Bagels and locally grown food featured at Common Roots Cafe
Let’s face it; I’m not a bagel snob. I appreciate quality when I get it, but I’m not a New Yorker and I don’t think I’ll ever feel bagels the way some folks do. That being said, I do have some opinions on the subject. First on the list is that bagels are not dessert. I really like blueberries, honey and walnuts, just not in my bagels (maybe on, definitely not in). I’m also a pretty big fan of chocolate chips, in cookies not bagels!
Common Roots Cafe, located on the northwest corner of 26th Street and Lyndale Avenue, keeps bagels simple and savory. They make and serve only plain, onion, poppyseed and sesame. The bagels are more than good enough to satisfy even a real bagel buff. However, whether you are an aficionado or you choose to view your bagel primarily as a vehicle for delivering cream cheese, the quality and variety of spread and topping selections at Common Roots will make you very happy. When I couldn’t make a single choice, the counter staff encouraged me to go half and half, and I discovered a new favorite: A plain bagel with the salty wonder of olive tapenade on one half and plain cream cheese on the other.
I’m not so sure if the olives are local, but the cream cheese sure is. It comes from the Organic Valley co-op in Wisconsin, which leads us to the manner in which Common Roots seeks to differentiate itself (beyond having truly wonderful bagels). The business is doing its best to be a model citizen of the community and of the planet.
The kitchen is committed to using local, organic and fair-trade ingredients whenever possible. The menu is strongly influenced by the recommendations of local farmers on what’s in season. The cafe strives to keep its waste compostable and recyclable. Moreover, one of Common Roots’ stated goals is to serve as a neighborhood gathering place where people actively engage with their community. The management has scheduled events to promote discussion and a meeting space for about a dozen people is available at no charge to non-profit organizations and other groups.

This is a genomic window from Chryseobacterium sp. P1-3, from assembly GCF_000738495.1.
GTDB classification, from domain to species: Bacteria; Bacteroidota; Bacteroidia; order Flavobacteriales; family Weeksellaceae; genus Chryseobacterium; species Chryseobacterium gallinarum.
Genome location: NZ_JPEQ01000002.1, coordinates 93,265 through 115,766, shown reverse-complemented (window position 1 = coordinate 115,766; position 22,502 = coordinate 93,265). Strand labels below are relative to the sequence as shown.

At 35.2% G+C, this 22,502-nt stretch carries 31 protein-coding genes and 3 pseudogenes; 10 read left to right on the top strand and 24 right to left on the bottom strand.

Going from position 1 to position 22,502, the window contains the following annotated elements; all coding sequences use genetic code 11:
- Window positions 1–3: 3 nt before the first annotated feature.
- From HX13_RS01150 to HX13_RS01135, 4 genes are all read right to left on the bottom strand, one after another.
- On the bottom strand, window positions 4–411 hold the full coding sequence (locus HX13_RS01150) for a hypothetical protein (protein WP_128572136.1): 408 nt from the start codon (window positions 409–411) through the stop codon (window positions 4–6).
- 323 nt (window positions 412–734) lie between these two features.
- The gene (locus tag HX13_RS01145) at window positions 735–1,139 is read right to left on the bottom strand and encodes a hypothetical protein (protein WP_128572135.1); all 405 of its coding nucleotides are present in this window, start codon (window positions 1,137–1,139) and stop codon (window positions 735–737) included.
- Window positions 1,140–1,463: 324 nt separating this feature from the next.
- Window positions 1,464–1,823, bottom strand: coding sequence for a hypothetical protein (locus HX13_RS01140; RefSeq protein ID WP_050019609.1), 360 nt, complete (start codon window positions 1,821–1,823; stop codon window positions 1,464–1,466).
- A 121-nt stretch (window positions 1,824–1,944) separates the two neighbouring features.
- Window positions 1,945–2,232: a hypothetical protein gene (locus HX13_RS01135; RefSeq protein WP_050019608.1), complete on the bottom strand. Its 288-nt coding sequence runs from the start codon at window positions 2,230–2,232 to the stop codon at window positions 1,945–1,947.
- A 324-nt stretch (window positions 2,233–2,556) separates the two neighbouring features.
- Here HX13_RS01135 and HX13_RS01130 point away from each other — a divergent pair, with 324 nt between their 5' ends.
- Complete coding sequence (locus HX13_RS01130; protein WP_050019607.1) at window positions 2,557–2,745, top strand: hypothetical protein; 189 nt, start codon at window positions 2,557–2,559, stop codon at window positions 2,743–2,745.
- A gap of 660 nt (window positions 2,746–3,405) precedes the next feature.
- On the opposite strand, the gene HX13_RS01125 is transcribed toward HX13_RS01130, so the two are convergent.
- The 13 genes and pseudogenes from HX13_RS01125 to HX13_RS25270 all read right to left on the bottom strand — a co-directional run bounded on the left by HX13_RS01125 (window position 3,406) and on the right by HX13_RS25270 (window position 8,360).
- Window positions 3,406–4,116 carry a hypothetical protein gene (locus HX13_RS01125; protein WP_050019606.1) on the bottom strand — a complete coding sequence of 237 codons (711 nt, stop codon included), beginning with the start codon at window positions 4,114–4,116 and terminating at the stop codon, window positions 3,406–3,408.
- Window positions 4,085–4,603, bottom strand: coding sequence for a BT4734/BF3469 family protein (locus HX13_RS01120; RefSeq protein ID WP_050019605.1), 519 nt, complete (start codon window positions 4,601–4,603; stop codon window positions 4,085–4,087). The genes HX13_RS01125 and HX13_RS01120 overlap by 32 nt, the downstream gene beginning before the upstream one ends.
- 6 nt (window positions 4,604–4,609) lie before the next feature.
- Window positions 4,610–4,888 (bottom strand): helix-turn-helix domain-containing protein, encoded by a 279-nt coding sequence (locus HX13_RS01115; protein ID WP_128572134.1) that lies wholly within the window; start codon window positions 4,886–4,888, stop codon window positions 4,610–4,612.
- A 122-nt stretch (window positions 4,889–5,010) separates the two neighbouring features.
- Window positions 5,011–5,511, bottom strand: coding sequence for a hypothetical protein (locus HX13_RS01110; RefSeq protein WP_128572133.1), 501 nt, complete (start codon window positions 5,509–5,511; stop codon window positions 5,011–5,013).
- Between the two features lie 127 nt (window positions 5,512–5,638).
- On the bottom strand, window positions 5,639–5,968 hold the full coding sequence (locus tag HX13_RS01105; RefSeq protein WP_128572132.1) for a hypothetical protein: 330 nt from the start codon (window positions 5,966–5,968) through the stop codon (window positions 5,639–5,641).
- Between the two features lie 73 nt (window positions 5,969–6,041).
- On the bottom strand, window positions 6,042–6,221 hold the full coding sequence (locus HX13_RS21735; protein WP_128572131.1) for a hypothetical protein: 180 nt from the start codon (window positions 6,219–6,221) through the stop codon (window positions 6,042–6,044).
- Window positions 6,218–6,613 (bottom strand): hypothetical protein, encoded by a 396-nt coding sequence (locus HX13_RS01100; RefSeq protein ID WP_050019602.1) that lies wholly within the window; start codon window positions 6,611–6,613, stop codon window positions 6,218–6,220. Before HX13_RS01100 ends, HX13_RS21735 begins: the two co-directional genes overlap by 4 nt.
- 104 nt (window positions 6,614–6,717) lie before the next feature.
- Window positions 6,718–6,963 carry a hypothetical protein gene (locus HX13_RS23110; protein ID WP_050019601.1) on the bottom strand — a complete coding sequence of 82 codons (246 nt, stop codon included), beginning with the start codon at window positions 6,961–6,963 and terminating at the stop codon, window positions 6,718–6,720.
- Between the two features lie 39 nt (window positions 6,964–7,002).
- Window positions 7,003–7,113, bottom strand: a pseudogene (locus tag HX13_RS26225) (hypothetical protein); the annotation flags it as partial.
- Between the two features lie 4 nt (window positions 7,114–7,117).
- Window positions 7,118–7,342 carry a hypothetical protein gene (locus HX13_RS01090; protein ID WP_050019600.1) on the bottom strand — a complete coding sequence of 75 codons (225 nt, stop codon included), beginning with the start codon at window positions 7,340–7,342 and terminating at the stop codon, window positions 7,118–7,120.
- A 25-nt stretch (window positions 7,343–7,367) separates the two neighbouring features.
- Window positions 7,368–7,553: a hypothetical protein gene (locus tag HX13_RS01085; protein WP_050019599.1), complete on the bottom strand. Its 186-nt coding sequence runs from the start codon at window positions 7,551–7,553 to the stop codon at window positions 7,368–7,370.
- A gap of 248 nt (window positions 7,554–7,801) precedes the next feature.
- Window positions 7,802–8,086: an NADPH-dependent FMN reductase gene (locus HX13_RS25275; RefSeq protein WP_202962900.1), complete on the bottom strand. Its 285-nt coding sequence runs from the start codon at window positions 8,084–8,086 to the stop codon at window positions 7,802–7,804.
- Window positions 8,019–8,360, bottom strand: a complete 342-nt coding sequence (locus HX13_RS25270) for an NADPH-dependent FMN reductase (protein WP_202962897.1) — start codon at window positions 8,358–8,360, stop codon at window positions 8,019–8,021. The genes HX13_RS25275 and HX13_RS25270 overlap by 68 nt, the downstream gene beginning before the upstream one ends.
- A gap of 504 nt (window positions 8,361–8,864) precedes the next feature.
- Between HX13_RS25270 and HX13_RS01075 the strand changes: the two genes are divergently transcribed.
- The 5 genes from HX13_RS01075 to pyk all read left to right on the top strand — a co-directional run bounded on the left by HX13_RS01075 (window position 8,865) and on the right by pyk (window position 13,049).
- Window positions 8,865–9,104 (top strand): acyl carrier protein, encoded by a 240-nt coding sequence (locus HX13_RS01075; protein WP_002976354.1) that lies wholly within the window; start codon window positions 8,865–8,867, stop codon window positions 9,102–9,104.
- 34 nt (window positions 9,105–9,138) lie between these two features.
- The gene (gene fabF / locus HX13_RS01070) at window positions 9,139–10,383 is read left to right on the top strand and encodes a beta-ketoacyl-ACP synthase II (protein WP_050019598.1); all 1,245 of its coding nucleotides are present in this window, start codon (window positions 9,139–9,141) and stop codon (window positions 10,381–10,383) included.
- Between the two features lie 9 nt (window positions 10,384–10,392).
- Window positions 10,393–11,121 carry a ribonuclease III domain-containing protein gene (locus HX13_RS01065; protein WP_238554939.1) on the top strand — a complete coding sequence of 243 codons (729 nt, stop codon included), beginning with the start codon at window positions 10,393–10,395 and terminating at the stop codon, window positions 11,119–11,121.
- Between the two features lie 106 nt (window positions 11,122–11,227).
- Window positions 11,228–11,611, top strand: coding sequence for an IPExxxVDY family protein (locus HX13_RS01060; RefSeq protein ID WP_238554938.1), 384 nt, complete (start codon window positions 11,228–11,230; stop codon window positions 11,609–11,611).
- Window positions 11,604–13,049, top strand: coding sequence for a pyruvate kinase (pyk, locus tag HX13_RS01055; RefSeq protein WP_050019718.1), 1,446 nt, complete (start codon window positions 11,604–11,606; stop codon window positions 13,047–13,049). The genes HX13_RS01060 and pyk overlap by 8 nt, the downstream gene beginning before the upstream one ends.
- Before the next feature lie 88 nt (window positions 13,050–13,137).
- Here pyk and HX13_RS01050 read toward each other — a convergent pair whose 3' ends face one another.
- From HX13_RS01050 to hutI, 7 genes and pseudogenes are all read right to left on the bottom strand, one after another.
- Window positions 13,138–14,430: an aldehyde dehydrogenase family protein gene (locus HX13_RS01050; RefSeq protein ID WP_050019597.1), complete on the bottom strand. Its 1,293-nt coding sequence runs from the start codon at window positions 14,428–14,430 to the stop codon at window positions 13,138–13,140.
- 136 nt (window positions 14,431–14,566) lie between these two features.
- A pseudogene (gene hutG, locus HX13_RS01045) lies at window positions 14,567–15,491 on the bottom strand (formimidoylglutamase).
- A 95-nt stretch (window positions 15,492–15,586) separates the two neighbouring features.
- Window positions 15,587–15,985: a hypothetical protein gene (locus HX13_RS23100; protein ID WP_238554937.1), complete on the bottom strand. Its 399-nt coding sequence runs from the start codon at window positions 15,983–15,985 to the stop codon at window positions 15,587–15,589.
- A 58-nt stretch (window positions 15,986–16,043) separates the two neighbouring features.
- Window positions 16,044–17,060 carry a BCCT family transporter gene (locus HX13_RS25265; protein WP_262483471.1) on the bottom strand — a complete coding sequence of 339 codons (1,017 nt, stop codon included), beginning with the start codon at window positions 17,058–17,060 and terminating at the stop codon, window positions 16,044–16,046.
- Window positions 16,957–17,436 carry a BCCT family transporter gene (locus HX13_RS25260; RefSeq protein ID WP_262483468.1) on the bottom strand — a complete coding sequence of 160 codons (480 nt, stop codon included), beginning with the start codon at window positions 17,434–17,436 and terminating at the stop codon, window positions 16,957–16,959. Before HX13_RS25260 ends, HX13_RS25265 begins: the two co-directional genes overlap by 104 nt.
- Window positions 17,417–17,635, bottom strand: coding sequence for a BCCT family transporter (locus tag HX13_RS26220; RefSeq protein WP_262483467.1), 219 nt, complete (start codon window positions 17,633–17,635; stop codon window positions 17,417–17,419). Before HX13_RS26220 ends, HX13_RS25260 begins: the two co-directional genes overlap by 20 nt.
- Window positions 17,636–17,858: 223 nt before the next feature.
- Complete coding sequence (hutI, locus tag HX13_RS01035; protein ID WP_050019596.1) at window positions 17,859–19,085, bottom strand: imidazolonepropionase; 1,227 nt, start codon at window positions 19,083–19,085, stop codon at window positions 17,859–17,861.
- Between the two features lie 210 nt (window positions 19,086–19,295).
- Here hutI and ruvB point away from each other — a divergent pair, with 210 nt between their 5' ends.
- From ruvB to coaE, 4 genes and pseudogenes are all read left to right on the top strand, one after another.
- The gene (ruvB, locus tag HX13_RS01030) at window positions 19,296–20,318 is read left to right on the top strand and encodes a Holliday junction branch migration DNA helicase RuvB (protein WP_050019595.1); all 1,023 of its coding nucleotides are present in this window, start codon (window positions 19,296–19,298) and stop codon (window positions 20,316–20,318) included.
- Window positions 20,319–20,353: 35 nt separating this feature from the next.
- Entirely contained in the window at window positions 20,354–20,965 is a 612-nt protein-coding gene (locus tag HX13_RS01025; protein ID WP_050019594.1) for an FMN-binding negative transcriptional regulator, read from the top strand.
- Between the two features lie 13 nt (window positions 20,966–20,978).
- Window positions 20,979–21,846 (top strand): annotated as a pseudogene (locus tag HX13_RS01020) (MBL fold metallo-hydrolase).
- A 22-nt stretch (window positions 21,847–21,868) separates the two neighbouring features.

It’s not just bagels and community at Common Roots Cafe. They offer soups, salads, sandwiches, pastries and cookies. The sandwiches are fresh and hearty and the array of sweets is plentiful and tempting. I only tried two of the soups. Both were obviously crafted with care. The potato soup was smooth, comforting and downright delicious, with lots of celery aroma that made this traditional cold-climate standby anything but bland. The carrot and ginger soup was warm and inviting. Unfortunately, there was something about the combination of flavors that was very nice for a spoonful or two, but could not persuade me to finish a full bowl.
Business was brisk all three times I visited. Counter service was hectic, but very friendly and helpful. In addition to food, Common Roots features locally-brewed beers, wines from area vintners and proudly serves Peace Coffee. Their dedication to incorporating conscience into the business model even finds its way down to the sturdy and comfortable tables made from reclaimed lumber. The model aims to be sustainable and I certainly hope that Common Roots sustains itself as well.
Scott Schiefelbein lives in Uptown and eats anywhere and everywhere.